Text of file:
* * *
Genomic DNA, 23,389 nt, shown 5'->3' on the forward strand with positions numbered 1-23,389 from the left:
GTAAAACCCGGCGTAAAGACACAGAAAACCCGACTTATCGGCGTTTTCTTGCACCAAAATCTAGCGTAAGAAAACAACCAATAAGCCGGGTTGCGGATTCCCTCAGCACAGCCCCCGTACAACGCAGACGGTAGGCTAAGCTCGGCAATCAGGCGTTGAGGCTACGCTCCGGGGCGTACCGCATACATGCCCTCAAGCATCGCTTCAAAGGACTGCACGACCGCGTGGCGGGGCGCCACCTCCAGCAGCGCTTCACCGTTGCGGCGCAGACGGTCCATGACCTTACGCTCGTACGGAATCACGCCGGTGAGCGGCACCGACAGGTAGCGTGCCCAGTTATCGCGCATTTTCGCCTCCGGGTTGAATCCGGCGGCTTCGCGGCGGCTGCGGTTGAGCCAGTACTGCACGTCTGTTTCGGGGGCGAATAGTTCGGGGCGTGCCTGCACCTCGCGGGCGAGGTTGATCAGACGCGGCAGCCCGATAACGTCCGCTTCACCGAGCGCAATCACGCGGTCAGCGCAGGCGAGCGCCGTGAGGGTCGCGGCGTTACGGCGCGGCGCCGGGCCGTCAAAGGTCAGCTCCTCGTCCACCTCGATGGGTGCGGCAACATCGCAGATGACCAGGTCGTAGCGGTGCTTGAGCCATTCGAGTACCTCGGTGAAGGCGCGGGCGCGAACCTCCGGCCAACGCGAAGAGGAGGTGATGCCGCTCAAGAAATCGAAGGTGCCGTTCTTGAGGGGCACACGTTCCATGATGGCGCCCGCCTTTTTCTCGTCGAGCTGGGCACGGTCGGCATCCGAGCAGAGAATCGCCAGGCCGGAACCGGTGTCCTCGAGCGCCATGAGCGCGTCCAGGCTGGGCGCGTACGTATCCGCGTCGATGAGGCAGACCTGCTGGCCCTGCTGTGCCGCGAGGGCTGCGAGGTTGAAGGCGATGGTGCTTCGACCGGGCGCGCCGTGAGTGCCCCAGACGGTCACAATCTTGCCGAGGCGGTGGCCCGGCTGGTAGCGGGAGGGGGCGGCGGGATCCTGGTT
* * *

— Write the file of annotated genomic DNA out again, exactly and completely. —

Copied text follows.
Genomic DNA, 23,389 nt, shown 5'->3' on the forward strand with positions numbered 1-23,389 from the left:
GTAAAACCCGGCGTAAAGACACAGAAAACCCGACTTATCGGCGTTTTCTTGCACCAAAATCTAGCGTAAGAAAACAACCAATAAGCCGGGTTGCGGATTCCCTCAGCACAGCCCCCGTACAACGCAGACGGTAGGCTAAGCTCGGCAATCAGGCGTTGAGGCTACGCTCCGGGGCGTACCGCATACATGCCCTCAAGCATCGCTTCAAAGGACTGCACGACCGCGTGGCGGGGCGCCACCTCCAGCAGCGCTTCACCGTTGCGGCGCAGACGGTCCATGACCTTACGCTCGTACGGAATCACGCCGGTGAGCGGCACCGACAGGTAGCGTGCCCAGTTATCGCGCATTTTCGCCTCCGGGTTGAATCCGGCGGCTTCGCGGCGGCTGCGGTTGAGCCAGTACTGCACGTCTGTTTCGGGGGCGAATAGTTCGGGGCGTGCCTGCACCTCGCGGGCGAGGTTGATCAGACGCGGCAGCCCGATAACGTCCGCTTCACCGAGCGCAATCACGCGGTCAGCGCAGGCGAGCGCCGTGAGGGTCGCGGCGTTACGGCGCGGCGCCGGGCCGTCAAAGGTCAGCTCCTCGTCCACCTCGATGGGTGCGGCAACATCGCAGATGACCAGGTCGTAGCGGTGCTTGAGCCATTCGAGTACCTCGGTGAAGGCGCGGGCGCGAACCTCCGGCCAACGCGAAGAGGAGGTGATGCCGCTCAAGAAATCGAAGGTGCCGTTCTTGAGGGGCACACGTTCCATGATGGCGCCCGCCTTTTTCTCGTCGAGCTGGGCACGGTCGGCATCCGAGCAGAGAATCGCCAGGCCGGAACCGGTGTCCTCGAGCGCCATGAGCGCGTCCAGGCTGGGCGCGTACGTATCCGCGTCGATGAGGCAGACCTGCTGGCCCTGCTGTGCCGCGAGGGCTGCGAGGTTGAAGGCGATGGTGCTTCGACCGGGCGCGCCGTGAGTGCCCCAGACGGTCACAATCTTGCCGAGGCGGTGGCCCGGCTGGTAGCGGGAGGGGGCGGCGGGATCCTGGTT